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constitutions and other constitutions, you find very dramatic differences. the new york constitution of 1846, for example, for better or worse -- and when talking about constitutional design, one always has to say for better or worse -- but it is the new york constitution that led the way to an elected judiciary. something, of course, we, that we in texas are intimately familiar with. um, but returning to the united states constitution for the moment, my argument is that it is the 1787 constitution that established a set of institutions that work systematically not only to minimize the practical importance of elections by making it difficult to pass any national legislation precisely because of constructing a
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business an teen -- business an tine system of checks and balances that, in fact, constitute the vetocracy. we have the equivalent of a tricammal legislature in the united states, and this is true, incidentally, of 49 of the 50 states. i'm a great admirer of nebraska which has shown that it is capable to achieve a quite decent political order with only one legislative house, the so-called unicameral. but what we have at the national level is a tricammerral legislature consisting of a house of representatives, an apportioned senate that gives the voters of vermont roughly four times the power of voters in texas, and a single president who with the stroke of a pen can render irrelevant the joint decisions made by both the house
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and senate, perhaps with significant majorities in each but not the magic and relatively unattainable number of two-thirds that is required to override a presidential veto. we were also remembered this year that even getting through a tricammal legislature might not be enough because we currently live under an extraordinarily politically-divided supreme court that certainly believes itself authorized to strike down legislation, some people would say to serve as a fourth legislative chamber. the united states under both democratic and republican presidents declares its support for what i've come to call the democracy project around the world. we should reflect far more than we do on the fact that the united states, at least so far as the national government is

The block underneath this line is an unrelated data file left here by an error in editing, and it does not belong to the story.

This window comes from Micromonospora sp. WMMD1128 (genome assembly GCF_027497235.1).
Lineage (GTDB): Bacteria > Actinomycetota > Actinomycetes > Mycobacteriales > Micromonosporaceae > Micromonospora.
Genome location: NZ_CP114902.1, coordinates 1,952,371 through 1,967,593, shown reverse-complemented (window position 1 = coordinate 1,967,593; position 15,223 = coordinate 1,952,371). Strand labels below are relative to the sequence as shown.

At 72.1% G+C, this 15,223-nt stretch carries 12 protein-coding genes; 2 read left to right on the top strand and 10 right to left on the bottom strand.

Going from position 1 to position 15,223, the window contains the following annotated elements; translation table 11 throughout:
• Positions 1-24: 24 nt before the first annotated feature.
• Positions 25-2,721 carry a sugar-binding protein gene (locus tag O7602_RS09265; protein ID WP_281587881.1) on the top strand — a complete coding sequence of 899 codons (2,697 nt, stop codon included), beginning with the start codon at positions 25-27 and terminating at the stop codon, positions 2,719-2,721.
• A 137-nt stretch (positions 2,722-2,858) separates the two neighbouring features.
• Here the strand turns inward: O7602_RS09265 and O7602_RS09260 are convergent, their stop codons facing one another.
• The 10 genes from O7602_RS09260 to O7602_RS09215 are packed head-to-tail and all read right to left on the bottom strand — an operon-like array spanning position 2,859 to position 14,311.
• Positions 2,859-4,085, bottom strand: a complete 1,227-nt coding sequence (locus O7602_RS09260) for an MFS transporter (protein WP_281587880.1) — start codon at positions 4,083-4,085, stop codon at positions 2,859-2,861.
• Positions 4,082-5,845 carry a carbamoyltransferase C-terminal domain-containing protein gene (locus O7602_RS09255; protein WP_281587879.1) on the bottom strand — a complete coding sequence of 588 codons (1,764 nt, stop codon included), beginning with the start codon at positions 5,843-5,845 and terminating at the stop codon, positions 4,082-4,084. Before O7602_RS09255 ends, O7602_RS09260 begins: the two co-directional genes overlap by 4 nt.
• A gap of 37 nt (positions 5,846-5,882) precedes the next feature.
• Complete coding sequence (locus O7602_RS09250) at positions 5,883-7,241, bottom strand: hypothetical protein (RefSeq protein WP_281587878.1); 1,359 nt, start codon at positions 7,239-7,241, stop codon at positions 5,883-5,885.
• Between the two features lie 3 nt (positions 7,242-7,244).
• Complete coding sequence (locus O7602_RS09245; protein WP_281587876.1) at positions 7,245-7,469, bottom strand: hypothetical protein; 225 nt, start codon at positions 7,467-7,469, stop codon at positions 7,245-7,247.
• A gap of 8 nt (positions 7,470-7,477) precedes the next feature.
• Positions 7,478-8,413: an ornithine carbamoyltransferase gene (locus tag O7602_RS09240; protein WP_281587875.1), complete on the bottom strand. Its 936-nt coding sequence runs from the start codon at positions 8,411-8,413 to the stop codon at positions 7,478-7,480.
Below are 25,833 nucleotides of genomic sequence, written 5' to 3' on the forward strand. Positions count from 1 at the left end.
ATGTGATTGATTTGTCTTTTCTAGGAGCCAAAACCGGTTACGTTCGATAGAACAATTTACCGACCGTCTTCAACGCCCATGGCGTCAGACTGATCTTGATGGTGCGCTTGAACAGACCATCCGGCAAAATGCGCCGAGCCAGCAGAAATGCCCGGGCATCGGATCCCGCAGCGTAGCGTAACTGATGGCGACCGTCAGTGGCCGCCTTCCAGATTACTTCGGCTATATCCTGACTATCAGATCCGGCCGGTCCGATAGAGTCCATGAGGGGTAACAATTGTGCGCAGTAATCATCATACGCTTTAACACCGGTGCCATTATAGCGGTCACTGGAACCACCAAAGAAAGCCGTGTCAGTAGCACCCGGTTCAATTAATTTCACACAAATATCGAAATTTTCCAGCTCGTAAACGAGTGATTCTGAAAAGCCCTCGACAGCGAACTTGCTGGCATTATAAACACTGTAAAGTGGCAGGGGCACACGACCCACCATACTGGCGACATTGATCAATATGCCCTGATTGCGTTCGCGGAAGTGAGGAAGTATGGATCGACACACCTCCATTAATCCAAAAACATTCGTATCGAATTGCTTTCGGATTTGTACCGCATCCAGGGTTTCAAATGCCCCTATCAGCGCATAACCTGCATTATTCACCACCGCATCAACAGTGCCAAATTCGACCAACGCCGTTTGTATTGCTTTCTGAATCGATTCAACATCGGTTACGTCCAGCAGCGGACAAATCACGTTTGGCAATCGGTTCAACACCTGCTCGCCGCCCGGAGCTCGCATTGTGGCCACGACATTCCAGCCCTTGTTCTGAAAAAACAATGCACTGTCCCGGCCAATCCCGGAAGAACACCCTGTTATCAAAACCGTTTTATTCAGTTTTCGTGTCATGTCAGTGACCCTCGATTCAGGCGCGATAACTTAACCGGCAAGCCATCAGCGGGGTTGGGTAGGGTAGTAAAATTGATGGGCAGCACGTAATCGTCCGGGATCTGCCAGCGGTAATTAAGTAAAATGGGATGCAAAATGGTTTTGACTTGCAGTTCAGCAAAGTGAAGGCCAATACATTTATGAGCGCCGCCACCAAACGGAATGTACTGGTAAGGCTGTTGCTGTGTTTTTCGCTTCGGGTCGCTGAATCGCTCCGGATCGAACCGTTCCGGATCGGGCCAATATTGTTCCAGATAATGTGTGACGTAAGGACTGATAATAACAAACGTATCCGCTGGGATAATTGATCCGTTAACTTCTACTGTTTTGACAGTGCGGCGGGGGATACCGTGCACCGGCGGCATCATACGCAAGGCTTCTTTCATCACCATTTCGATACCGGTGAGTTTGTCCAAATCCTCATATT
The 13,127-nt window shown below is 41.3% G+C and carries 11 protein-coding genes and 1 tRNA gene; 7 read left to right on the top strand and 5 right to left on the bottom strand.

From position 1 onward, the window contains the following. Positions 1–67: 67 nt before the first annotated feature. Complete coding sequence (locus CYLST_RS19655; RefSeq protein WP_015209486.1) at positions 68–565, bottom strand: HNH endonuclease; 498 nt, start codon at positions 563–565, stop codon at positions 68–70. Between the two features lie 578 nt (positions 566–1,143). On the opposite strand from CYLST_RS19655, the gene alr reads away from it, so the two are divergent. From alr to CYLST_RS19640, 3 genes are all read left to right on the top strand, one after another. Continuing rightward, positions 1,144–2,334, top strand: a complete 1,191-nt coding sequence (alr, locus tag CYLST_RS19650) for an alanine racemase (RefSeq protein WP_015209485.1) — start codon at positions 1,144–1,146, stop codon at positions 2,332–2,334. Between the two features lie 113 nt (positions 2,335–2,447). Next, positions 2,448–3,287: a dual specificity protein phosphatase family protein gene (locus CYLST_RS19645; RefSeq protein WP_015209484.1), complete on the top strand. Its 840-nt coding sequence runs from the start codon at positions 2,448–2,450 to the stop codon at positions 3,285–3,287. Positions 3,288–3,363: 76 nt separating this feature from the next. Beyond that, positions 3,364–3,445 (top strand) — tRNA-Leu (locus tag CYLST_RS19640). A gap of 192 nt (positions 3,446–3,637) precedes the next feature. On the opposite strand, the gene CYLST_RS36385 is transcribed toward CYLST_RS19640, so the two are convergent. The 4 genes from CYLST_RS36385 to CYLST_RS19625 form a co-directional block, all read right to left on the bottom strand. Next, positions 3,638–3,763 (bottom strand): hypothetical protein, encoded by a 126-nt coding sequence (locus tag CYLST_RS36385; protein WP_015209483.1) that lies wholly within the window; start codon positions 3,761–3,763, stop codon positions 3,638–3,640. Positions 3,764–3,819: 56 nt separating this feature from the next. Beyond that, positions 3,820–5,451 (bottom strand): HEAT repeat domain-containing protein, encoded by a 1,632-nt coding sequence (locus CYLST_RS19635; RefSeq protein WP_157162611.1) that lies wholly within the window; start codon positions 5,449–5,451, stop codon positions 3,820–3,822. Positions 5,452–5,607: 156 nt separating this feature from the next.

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concerned, scarcely meets the 21st century criteria of democratic rule. this is why friedman could seriously suggest that the united states might need its own springtime of democracy. that being said, i have also concluded that most americans really don't care about democracy either at home or abroad. a number of people came up to me after the earlier book, again, "our undemocratic constitution," and reminded me -- some gently, some not so -- that didn't i realize, professor levinson, and that we weren't intended to be a democracy, we're a republic, and we should keep it that way. now, the people who said precisely that, i'm sure, did not know that they were repeating the slogan of the john birch society.
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but i can testify from personal experience that it is very heavily wired in to the american political mind that there is something dangerous about democracy which is instantly identified with tyranny of the majority and that we should embrace and venerate institutions that make it next to impossible for majorities to govern unless all of the stars are aligned in just the right way as they were between 964 -- 1964 and 1966. so the fact that i am critical of the united states constitution for being insufficiently democratic may mean only that i am too academic in the decidedly pejorative sense in my approach to the constitution and insufficiently appreciative of its benefits.
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after all, barack obama as a candidate in 2008 said of the constitution that, quote, it's worked pretty well for over 200 years, unquote. among other things, this complacent assurance by our first african-american president, no less, requires overlooking a brutal civil war that lasted four years and killed 750,000 people. a war that i'm sure many of you experienced as having occurred between semesters where the first semester of an american history course that you might have taken concluded in 1860 and then picked up again, perhaps, in 868 -- 1868 or 1877. this is, actually, the way american constitutional law is taught, that the 14th amendment appears by magic in constitutional law courses with
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literally almost no time spent on how we got either the 13th or the 14th amendment, um, which is much closer, let me suggest, to chairman mao's notion that power, including constitutional power, grows out of the barrel of a gun than that it can be understood simply in the model of the 1787 constitution that would suggest that any amendments would come through a nice, calm and peaceful article v process where we deliberate on what would make us better and then two-thirds of congress says, yes, that's right, and then three-quarters of state legislatures say we're with this program too. let me suggest that does not describe how we got the so-called reconstruction amendments. i would like to think that